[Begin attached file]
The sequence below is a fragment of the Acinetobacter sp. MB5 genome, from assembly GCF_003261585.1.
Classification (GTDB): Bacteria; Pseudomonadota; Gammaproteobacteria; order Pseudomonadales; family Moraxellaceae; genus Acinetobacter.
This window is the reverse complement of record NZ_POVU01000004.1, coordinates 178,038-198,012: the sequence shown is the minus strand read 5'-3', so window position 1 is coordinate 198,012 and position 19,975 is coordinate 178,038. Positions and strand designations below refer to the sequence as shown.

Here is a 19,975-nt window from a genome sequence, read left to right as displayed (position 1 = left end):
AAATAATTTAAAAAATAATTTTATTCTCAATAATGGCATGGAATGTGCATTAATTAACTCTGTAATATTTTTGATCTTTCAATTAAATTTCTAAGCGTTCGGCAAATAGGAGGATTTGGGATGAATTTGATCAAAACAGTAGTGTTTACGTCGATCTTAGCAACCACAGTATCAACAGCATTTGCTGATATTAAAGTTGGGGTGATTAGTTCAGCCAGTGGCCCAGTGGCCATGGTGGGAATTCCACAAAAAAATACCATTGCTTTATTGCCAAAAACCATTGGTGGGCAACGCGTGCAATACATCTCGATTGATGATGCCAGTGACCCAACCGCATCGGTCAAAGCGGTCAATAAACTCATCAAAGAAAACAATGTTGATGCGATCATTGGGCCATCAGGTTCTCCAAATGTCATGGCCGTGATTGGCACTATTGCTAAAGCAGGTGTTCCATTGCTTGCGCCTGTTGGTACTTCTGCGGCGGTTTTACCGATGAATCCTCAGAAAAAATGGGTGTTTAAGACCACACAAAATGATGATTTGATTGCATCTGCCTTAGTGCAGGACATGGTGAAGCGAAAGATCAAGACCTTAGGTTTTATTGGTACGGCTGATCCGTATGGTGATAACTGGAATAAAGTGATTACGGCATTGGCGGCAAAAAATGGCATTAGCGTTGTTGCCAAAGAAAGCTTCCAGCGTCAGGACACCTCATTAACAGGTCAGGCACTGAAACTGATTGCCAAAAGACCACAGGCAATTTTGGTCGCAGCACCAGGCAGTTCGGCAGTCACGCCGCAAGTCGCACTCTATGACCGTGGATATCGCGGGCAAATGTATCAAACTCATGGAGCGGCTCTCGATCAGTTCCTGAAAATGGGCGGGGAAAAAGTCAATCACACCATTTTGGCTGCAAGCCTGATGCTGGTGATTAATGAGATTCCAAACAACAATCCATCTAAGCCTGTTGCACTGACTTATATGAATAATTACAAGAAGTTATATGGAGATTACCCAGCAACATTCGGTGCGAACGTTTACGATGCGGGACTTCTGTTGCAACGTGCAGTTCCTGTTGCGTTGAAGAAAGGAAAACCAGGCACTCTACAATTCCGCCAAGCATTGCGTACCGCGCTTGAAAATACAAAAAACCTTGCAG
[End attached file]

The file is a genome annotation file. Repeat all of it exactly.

The sequence below is a fragment of the Acinetobacter sp. MB5 genome, from assembly GCF_003261585.1.
Classification (GTDB): Bacteria; Pseudomonadota; Gammaproteobacteria; order Pseudomonadales; family Moraxellaceae; genus Acinetobacter.
This window is the reverse complement of record NZ_POVU01000004.1, coordinates 178,038-198,012: the sequence shown is the minus strand read 5'-3', so window position 1 is coordinate 198,012 and position 19,975 is coordinate 178,038. Positions and strand designations below refer to the sequence as shown.

Here is a 19,975-nt window from a genome sequence, read left to right as displayed (position 1 = left end):
AAATAATTTAAAAAATAATTTTATTCTCAATAATGGCATGGAATGTGCATTAATTAACTCTGTAATATTTTTGATCTTTCAATTAAATTTCTAAGCGTTCGGCAAATAGGAGGATTTGGGATGAATTTGATCAAAACAGTAGTGTTTACGTCGATCTTAGCAACCACAGTATCAACAGCATTTGCTGATATTAAAGTTGGGGTGATTAGTTCAGCCAGTGGCCCAGTGGCCATGGTGGGAATTCCACAAAAAAATACCATTGCTTTATTGCCAAAAACCATTGGTGGGCAACGCGTGCAATACATCTCGATTGATGATGCCAGTGACCCAACCGCATCGGTCAAAGCGGTCAATAAACTCATCAAAGAAAACAATGTTGATGCGATCATTGGGCCATCAGGTTCTCCAAATGTCATGGCCGTGATTGGCACTATTGCTAAAGCAGGTGTTCCATTGCTTGCGCCTGTTGGTACTTCTGCGGCGGTTTTACCGATGAATCCTCAGAAAAAATGGGTGTTTAAGACCACACAAAATGATGATTTGATTGCATCTGCCTTAGTGCAGGACATGGTGAAGCGAAAGATCAAGACCTTAGGTTTTATTGGTACGGCTGATCCGTATGGTGATAACTGGAATAAAGTGATTACGGCATTGGCGGCAAAAAATGGCATTAGCGTTGTTGCCAAAGAAAGCTTCCAGCGTCAGGACACCTCATTAACAGGTCAGGCACTGAAACTGATTGCCAAAAGACCACAGGCAATTTTGGTCGCAGCACCAGGCAGTTCGGCAGTCACGCCGCAAGTCGCACTCTATGACCGTGGATATCGCGGGCAAATGTATCAAACTCATGGAGCGGCTCTCGATCAGTTCCTGAAAATGGGCGGGGAAAAAGTCAATCACACCATTTTGGCTGCAAGCCTGATGCTGGTGATTAATGAGATTCCAAACAACAATCCATCTAAGCCTGTTGCACTGACTTATATGAATAATTACAAGAAGTTATATGGAGATTACCCAGCAACATTCGGTGCGAACGTTTACGATGCGGGACTTCTGTTGCAACGTGCAGTTCCTGTTGCGTTGAAGAAAGGAAAACCAGGCACTCTACAATTCCGCCAAGCATTGCGTACCGCGCTTGAAAATACAAAAAACCTTGCAG